CSB Alumni Profile: Eric Warren, PhD
Eric Warren, PhD., completed his doctoral work at Vanderbilt in the lab of Brandt Eichman. He might just be Tennessee’s version of Batman.
What is your current job and what are your responsibilities? I am currently a Senior Researcher at St Jude Children’s Research Hospital, and I am also co-owner of SEP Forensic Consultants. By day, I use various structural biology techniques to help us better understand catastrophic childhood diseases. By night, I fight crime in Tennessee and the surrounding states.
What was your path to your current job? I knew I wanted to make a positive contribution to the world, and it seemed like it was going to be through cancer research. Then I was given an opportunity to switch fields and get into forensic science. While the crime laboratory job was more exciting than in the academic laboratory at times, there really are no challenging problems in a crime laboratory. Everyone follows an established protocol and no one really wants to strive to make the science any better. So I thought I could combine both my passion for critical thinking and research design with forensic science. I therefore started my own company to perform forensic research, but I also needed a stable income. St. Jude is a wonderful place to work and they were an obvious choice.
Do you use structural biology in your present job? How has knowledge of structural biology helped you in your career? In the structural biology department at St. Jude, I am able to apply my knowledge of cloning, protein production and characterization as well as NMR and X-ray crystallography in our current projects. It was great returning to “my first love,” so-to-speak. Things fell right back into place, even after being away from it for ~9 years.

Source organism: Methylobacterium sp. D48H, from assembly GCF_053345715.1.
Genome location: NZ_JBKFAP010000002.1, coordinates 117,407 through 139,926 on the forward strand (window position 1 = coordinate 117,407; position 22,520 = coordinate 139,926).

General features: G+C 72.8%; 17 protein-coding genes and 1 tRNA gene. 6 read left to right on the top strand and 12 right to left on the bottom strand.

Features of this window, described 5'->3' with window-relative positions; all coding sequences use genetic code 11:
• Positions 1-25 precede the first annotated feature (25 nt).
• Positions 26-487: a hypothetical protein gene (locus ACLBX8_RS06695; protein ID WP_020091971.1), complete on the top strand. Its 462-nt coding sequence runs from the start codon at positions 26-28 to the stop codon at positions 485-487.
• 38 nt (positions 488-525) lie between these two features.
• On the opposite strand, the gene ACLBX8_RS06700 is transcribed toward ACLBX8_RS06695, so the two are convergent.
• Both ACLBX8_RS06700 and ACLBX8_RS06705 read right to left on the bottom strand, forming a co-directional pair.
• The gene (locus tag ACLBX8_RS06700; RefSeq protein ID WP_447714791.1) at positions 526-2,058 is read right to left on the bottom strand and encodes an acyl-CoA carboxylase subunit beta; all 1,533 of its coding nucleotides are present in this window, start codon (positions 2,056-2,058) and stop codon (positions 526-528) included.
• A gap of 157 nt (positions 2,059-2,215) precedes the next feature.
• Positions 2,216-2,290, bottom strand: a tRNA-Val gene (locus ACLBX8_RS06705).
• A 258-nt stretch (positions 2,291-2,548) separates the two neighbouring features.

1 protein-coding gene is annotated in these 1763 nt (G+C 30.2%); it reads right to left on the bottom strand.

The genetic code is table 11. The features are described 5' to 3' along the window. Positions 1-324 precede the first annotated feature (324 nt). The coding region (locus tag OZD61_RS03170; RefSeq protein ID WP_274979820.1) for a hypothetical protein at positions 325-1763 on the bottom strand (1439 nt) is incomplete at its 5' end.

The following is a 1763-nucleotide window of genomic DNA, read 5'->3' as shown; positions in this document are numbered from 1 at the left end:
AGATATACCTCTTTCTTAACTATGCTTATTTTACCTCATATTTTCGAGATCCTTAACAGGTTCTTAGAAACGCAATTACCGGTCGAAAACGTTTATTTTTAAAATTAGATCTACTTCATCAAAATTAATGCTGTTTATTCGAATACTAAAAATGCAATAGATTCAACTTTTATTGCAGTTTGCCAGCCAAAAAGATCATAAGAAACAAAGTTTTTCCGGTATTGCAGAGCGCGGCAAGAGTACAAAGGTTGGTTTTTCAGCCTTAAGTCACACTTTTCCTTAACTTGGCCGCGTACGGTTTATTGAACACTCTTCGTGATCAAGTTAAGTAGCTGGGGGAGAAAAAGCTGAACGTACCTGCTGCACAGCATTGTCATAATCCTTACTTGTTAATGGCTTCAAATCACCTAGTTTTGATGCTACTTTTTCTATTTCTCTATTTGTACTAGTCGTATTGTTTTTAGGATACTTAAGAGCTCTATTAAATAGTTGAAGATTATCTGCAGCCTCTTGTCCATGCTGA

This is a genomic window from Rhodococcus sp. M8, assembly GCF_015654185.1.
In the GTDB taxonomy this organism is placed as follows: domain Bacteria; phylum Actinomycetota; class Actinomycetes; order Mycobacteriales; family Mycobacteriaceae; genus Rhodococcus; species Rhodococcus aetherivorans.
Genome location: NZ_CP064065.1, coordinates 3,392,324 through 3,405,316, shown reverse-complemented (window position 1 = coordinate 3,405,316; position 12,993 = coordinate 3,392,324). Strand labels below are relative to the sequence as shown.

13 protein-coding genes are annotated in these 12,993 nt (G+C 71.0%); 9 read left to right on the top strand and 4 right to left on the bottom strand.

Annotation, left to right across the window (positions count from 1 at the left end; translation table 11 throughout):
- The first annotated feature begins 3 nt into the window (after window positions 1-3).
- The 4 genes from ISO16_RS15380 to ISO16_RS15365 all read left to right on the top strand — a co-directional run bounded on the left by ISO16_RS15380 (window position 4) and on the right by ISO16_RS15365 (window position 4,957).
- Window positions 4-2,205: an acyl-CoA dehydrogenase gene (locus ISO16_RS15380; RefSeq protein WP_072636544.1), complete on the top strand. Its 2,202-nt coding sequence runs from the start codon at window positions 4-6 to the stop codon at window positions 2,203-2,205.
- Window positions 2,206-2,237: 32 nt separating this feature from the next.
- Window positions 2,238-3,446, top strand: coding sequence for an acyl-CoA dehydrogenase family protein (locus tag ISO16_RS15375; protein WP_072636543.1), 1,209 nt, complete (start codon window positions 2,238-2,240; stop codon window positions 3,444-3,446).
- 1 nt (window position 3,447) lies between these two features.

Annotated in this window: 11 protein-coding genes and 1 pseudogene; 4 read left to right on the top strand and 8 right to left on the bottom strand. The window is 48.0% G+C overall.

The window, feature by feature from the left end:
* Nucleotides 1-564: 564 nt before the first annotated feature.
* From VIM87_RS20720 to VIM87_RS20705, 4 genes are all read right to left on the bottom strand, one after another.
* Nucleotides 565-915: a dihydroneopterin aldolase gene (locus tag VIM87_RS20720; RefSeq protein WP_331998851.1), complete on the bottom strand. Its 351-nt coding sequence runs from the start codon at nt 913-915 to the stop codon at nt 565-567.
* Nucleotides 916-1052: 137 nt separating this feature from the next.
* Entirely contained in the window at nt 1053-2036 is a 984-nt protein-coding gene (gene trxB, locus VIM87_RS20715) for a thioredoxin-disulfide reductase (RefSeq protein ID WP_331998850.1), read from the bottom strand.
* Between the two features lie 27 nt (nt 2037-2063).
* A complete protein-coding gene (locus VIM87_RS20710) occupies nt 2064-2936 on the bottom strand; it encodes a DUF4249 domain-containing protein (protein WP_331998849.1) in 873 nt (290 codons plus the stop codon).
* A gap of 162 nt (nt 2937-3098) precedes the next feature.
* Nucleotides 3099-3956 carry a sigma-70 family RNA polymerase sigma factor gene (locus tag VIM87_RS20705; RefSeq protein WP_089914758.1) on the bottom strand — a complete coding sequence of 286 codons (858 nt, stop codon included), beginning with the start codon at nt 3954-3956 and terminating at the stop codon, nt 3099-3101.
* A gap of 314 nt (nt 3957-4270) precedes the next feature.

What is something you learned at Vanderbilt that has helped you in your career? On the forensic side of things, I don’t get to apply any structural biology techniques; however, my time at Vanderbilt has given me a much more scientific approach to forensic disciplines than is present in many crime laboratories. I feel I am better equipped to recognize, identify and question methods that are being used and attempt to find better, more efficient ways of doing things. I also have found myself being able to look at results from a more neutral or objective standpoint to try to determine what the results really mean without putting a slant on it for one side or the other.
What advice would you give to young trainees? I would tell new and current students to take a chance and explore something new if they feel drawn to something. Absorb everything you can from the many talented and skilled individuals at Vanderbilt while you are there because they will serve you well. The skills you learn in graduate school can be applied in numerous fields. The longer you wait after graduate school, the tougher it becomes to change courses.